“I’m finally in contact with people who want to work together to build a better community and make their surroundings better. It’s so easy to feel hopeless and depressed about the world, and Collaboration Station makes you see the power of people and the power of coming together to make small (but huge) changes” – Sophie, Local Resident

“It was AMAZING. My favourite Zoom experience so far. I’ve never experienced such participation and energy in a Zoom session of any kind. You can feel the community, connection, hope, empowerment, and, dare I say, love…” – Seth Reynolds NPC Systems Change Principal.

Up until the pandemic Collaboration Station had been hosted by Drapers Cafe Bar (a firm local favourite) and Coventry University Hub. Creating the right atmosphere for Collaboration Station has always been a key factor of its success. Understanding the ingredients to create the same atmosphere online for the energy and commitment to action to flow is key.

More zoom faces all smiling because they are imagining and planning to change their city
Collaboration Station Takes Over Zoom

Organising when you can’t knock on doors. Lessons from Mel Smith, Organiser and Deputy CEO Grapevine

Building local connections especially during this time of physical separation is so important and not just to combat loneliness and isolation. If we get the conditions right the virtual world can be as fruitful as in-person. These new relationships and connections bring forth resources, creativity and leadership too. And so whether it be a 1-to-1, core group meeting or a large gathering there is close attention paid to…

  1. Designing in moments for human connection online. E.g.sharing 3 things about ourselves as organisers in a pre meet email, creating a collective photo album of what’s keeping us going right now, contributing to a Changemaker playlist.
  2. Welcoming everyone by name as they enter the virtual room and allow time for people to settle in, acknowledge friendly faces and encourage waves, shrieks, comments in the chat box and welcoming conversations
  3. Creating a transition moment – to take us from human connection to action. This could be a story or a grounding activity e.g. the lighting of a candle as an alternative to chatting around a campfire.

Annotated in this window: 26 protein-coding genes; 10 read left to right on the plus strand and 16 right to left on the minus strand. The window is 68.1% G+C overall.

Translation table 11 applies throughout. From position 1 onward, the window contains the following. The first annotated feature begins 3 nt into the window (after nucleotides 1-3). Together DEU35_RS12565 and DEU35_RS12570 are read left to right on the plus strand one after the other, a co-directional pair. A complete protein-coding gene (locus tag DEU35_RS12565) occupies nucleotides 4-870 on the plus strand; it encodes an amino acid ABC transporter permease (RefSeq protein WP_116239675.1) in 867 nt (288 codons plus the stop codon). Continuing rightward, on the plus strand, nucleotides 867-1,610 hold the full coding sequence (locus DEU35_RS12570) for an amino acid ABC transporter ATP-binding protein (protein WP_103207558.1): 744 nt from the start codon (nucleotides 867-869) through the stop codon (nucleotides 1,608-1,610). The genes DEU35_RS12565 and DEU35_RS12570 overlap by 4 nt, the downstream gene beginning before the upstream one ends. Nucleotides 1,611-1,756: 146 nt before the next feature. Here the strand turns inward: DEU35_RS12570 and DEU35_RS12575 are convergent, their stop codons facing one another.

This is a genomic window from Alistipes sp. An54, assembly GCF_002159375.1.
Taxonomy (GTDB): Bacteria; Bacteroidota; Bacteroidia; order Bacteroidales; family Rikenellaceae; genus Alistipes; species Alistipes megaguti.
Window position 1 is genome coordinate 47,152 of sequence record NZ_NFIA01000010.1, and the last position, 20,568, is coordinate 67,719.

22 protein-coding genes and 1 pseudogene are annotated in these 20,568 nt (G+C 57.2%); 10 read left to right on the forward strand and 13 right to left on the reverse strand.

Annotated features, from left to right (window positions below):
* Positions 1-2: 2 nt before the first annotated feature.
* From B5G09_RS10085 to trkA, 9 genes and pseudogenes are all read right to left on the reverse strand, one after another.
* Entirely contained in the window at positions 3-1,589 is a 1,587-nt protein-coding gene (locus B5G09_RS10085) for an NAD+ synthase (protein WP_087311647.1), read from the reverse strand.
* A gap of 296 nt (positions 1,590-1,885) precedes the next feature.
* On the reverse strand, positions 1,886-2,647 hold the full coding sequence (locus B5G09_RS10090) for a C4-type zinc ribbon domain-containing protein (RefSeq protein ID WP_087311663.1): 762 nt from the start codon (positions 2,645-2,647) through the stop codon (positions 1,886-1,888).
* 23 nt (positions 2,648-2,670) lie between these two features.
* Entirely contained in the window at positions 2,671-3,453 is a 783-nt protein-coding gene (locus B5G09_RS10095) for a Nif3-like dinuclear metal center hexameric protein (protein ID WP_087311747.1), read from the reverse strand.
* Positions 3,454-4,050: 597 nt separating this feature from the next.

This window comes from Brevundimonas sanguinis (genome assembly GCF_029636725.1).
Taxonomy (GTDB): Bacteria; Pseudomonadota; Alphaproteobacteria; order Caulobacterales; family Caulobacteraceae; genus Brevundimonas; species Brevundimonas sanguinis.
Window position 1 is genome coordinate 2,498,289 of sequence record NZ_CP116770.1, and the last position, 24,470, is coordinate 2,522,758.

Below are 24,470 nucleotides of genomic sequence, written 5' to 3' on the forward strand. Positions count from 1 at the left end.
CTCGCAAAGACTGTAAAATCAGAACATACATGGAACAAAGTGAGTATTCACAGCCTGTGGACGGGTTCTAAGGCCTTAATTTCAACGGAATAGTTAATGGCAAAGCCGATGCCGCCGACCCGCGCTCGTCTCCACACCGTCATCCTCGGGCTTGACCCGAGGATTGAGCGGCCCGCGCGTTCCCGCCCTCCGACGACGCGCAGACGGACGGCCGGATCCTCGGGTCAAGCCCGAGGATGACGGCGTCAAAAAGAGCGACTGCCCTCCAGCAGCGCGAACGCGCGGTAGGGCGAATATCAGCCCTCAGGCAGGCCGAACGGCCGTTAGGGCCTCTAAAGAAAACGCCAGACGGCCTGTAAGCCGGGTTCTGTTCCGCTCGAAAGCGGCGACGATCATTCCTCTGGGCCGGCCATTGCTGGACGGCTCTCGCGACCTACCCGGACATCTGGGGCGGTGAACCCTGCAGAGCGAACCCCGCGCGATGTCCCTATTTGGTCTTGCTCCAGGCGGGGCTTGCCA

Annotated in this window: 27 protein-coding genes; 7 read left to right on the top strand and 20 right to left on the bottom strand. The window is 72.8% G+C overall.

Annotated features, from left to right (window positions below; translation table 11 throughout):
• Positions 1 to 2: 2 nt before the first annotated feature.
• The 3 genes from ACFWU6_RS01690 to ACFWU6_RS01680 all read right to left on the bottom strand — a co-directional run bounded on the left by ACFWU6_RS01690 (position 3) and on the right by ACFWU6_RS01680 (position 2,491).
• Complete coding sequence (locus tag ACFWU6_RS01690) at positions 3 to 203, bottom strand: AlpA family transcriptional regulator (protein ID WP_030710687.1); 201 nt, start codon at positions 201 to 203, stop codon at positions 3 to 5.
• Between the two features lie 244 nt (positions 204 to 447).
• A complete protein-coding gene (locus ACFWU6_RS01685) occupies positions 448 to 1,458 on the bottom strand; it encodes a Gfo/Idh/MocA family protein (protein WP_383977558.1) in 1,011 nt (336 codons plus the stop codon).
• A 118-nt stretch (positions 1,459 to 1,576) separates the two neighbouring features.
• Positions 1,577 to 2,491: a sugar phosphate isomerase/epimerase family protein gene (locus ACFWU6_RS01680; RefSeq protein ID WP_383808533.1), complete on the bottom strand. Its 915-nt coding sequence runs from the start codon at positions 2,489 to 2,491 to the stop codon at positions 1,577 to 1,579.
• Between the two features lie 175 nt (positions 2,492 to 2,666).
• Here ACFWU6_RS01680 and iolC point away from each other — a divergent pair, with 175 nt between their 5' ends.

4. Designing in signals of solidarity – if you agree raise your hand, click you fingers, create a heart shape with your hands, sing together (Lean on Me is a firm favourite), chant in unison “Fired up, ready to go!”. Take a photo/video of this and share afterwards.
  5. Modelling the diversity of leadership you want to see in your communities and keep asking who is still missing from the table?
  6. Allowing for moments of collective reflection

Reflection Questions

  • Can everyone you are working with both in your organisation and wider communities articulate the vision and mission you are all working towards? Is there more work to do here? What does this look like?
  • Who can access the space you have chosen for a meeting? Is that person ‘inconveniencing’ the room, or do they need support? Is spoken communication the only option here, or might there be others? (Questions inspired by Leah Lakshmi Piepzna-Samarsinha)
  • Are the asks you are calling on institutions/ people in positional power challenging enough? What do you want to ask but are tentative? Is there some help you need to be more brave?
  • How often do you talk about power? Are you supporting people in the room to know that it is their right to ask and work with people in significant positions of power to be accountable and act for the betterment of their neighbourhoods?
    What is your strategy to stay sustainable in the changing and challenging moments?

This is the fifth in a series of blogs about our work with Grapevine:
1. How do we connect each other for good?
2. Building powerful relationships
3. I heard it on the grapevine
4. Who is really leading?
5. A lesson on how to build the institutions we need for the futures we seek
6. Reflection as radical
7. Biscuits, cuppas and megaphone actions